- Report Published -
|Report on the Regulation of Nonprofit Cemeteries|
|Department of Professional and Occupational Regulation; Board for Professional and Occupational Regulation|
|HJR 745 (Regular Session, 1999)|
|House Joint Resolution 745 requested the Board for Professional and Occupational Regulation (the Board) in conjunction with the Virginia Cemetery Board and the Virginia Cemetery Association (VCA) study the extent to which consumers experience dissatisfaction with products and services provided by cemeteries other than those regulated by the state and the means available for protecting the interests of consumers who engage the services of non- regulated cemeteries. This report will explain the methodology used in studying this issue and the information gleaned in the study process. It will summarize the public comment provided to the Board, and conclude with recommendations to the Governor and the General Assembly.|
The Board recognizes that the various discussions of cemeteries and their upkeep are matters that may stir great interest and intense concern. Throughout this study process, the Board attempted to follow its statutory authority in § 54.1-310 A of the Code of Virginia to determine whether the public interest requires that these cemeteries be regulated by the state. The Code of Virginia clearly states that government regulation of any business or profession should be implemented only when necessary for public protection. While other principles regarding the maintenance and preservation of cemeteries may need to be addressed, and private interests are certainly encouraged to do so, public protection is the responsibility of state government.
Based on the General Assembly's request that the Board address consumer dissatisfaction, the Board contacted numerous consumer groups in Virginia to solicit their comments through public hearings and/or written comments. The Board received only five comments that expressed concern or dissatisfaction with three cemeteries. Information received from the Office of Consumer Affairs at the Department of Agriculture and Consumer Services revealed that less than twenty percent of the complaints received in the previous four years were filed against cemeteries that are the subject of this study.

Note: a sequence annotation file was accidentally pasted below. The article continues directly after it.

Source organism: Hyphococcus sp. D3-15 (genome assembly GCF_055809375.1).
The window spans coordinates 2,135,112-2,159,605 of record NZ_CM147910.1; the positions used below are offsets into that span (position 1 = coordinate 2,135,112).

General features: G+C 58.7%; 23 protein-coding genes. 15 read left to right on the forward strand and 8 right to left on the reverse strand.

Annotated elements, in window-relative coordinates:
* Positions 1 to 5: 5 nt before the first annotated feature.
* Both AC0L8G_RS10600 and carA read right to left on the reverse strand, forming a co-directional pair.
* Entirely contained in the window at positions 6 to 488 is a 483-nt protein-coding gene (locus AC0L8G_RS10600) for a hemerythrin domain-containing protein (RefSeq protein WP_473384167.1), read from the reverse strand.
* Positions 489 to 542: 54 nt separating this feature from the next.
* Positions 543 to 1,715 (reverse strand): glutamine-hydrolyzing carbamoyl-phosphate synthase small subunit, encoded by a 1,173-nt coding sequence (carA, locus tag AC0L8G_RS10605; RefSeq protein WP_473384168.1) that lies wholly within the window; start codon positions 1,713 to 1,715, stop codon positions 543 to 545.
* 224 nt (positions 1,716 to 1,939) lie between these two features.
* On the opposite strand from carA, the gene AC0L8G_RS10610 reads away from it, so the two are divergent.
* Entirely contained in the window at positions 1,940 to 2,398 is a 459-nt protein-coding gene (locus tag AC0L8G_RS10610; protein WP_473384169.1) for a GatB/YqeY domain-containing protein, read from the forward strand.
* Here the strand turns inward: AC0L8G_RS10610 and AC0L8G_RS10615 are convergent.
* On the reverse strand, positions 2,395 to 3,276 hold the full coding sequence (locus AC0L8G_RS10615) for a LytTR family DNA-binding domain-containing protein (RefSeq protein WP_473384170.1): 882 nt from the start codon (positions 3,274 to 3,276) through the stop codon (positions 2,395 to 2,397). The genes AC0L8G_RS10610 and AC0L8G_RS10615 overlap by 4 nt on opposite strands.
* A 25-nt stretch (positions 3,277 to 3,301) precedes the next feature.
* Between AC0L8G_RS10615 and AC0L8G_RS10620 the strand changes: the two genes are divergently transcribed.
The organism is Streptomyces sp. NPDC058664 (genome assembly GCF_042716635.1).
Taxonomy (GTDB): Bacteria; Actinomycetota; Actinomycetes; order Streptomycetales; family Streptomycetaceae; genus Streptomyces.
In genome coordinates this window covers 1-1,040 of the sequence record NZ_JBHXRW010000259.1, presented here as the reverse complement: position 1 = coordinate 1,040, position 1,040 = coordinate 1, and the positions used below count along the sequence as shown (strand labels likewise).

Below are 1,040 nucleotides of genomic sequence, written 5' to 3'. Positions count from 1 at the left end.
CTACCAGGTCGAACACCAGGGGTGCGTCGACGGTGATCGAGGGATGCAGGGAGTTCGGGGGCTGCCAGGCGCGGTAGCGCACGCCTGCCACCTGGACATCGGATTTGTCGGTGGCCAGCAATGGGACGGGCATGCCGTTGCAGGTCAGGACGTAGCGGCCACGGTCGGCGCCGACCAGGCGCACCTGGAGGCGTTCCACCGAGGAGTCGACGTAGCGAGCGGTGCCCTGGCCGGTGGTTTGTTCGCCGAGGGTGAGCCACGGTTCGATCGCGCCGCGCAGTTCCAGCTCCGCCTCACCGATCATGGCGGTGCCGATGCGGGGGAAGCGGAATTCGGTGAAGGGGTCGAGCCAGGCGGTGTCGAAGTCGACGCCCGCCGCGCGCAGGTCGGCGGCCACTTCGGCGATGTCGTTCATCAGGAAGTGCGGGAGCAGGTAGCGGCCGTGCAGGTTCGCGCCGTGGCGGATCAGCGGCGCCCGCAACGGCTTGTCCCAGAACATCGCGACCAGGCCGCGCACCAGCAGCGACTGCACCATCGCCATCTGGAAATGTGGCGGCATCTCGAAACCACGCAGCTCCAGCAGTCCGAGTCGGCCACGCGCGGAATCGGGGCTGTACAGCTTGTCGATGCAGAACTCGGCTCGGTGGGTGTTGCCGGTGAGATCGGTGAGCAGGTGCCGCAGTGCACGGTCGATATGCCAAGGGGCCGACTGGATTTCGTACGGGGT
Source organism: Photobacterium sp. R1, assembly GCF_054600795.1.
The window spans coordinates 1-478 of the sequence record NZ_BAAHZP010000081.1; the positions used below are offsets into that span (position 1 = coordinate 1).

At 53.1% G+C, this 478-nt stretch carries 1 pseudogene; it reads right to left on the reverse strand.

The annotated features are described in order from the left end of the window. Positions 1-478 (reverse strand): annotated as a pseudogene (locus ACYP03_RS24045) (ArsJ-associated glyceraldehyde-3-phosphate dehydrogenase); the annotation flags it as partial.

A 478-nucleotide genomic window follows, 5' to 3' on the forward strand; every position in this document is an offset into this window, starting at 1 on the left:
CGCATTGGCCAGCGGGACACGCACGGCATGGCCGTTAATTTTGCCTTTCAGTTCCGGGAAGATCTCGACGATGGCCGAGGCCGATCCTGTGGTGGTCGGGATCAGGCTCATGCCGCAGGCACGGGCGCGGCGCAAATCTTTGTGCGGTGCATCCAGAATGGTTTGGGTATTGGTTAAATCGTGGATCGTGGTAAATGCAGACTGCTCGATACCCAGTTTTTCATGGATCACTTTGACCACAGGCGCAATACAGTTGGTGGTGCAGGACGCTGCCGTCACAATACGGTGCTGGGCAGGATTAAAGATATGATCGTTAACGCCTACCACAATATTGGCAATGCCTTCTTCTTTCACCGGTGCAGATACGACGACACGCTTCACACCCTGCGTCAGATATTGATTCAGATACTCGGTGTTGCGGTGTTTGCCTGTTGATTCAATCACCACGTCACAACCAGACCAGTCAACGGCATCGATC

The Board did receive numerous comments from church-related cemeteries. Such comments not only opposed any state regulation, but also questioned whether such state regulatory measures would implicate and infringe upon the rights to religious freedom that are afforded in the Virginia and Federal Constitutions. Many municipal cemeteries also opposed state regulation based on the argument that few complaints have been filed and that local government can provide the necessary public protection.
The Virginia Cemetery Board and the Virginia Cemetery Association raised several issues and concerns regarding the cemeteries that are not subject to Section 54.1-2310 et seq. of the Code of Virginia. These issues and concerns are outlined in the report. While the Board agrees that some of these issues should be addressed, the Board concludes that further state regulation is not the appropriate response at this time. Based on the dearth of consumer complaints or concerns regarding the operation of these cemeteries, the Board can only conclude that for the most part, consumers are not dissatisfied with the goods and services received at nonprofit, church-related, municipal, city, state or other cemeteries and to the limited extent there are manifestations of dissatisfaction they fall far short of the threshold for state regulation. In addition, certain problems, whether documented or alleged, may not be prevented, remedied or otherwise addressed by requiring these cemeteries to be licensed under the Cemetery Act. Absent consumer outcry, the Board finds that state regulation of these cemeteries could mean unnecessary government interference for some cemeteries, and in the case of church-related cemeteries, could imperil First Amendment rights to the free exercise of religious practices.